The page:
As with so many stories we don’t immediately know how it ends. We know that Jesus is in the role of Teacher. His words, his lecture, move forward to the close of the chapter. Nicodemus reappears chapters later as a follower (7:50, 19:39). But here, at the close of Chapter 3, the question may not be so much about Nicodemus as it is about us, and who we are, and who Jesus is to us.
More on Isaiah 6
2009-06-03 by Paul Wilson
We tend to romanticize the call of Isaiah, particularly "Here am I, send me." We tend to imagine that his call is ours. I would want to argue that his call was very specific to a particular people at a point in time. His call really has little to do with us. Who is Isaiah to me apart from being a prophet who bore the Word of God? He is not my Saviour. But he is a worthy witness to God and what God revealed to him.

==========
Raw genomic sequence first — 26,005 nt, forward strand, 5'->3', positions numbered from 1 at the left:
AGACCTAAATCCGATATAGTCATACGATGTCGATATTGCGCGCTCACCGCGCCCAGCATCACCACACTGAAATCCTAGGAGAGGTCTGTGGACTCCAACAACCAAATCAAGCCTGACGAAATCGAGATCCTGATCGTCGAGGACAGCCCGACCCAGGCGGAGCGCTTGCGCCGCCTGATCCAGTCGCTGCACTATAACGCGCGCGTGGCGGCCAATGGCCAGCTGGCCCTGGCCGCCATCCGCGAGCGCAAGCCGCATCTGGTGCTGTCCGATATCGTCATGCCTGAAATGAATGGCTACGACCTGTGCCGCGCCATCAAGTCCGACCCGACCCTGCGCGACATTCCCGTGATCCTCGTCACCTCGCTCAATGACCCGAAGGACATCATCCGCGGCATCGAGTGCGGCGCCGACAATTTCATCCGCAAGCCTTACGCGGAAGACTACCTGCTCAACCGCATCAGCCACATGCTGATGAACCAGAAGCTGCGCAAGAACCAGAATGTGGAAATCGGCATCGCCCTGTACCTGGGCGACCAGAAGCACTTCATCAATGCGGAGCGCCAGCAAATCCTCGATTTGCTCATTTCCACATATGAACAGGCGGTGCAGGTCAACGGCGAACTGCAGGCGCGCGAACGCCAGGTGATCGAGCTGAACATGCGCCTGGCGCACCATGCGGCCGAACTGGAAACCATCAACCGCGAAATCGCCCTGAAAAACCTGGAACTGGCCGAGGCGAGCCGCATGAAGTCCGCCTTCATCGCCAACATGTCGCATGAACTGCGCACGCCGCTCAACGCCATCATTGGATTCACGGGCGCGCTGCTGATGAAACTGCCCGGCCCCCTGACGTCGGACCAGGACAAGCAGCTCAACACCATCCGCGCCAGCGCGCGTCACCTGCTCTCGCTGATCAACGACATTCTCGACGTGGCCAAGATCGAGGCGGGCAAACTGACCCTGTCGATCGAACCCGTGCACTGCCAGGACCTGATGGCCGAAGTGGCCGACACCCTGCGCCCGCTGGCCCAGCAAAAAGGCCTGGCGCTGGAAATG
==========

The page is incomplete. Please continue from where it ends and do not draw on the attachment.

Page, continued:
As Christians we associate the holy seed with Jesus Christ. Isaiah's call to faithful witness to God becomes our call only through our baptism. Just as the angel pronounced to Isaiah the words, "your guilt has departed and your sin is blotted out," so too, Jesus Christ in the cross and resurrection has pronounced those words to us. Our calling as disciples is not Isaiah's calling as a prophet, but the same God who cleansed Isaiah has cleansed us. For that reason, not for any romantic attachment, we too may say, "Here am I send me."
Witnessing by God's Power
2009-06-02 by Paul Wilson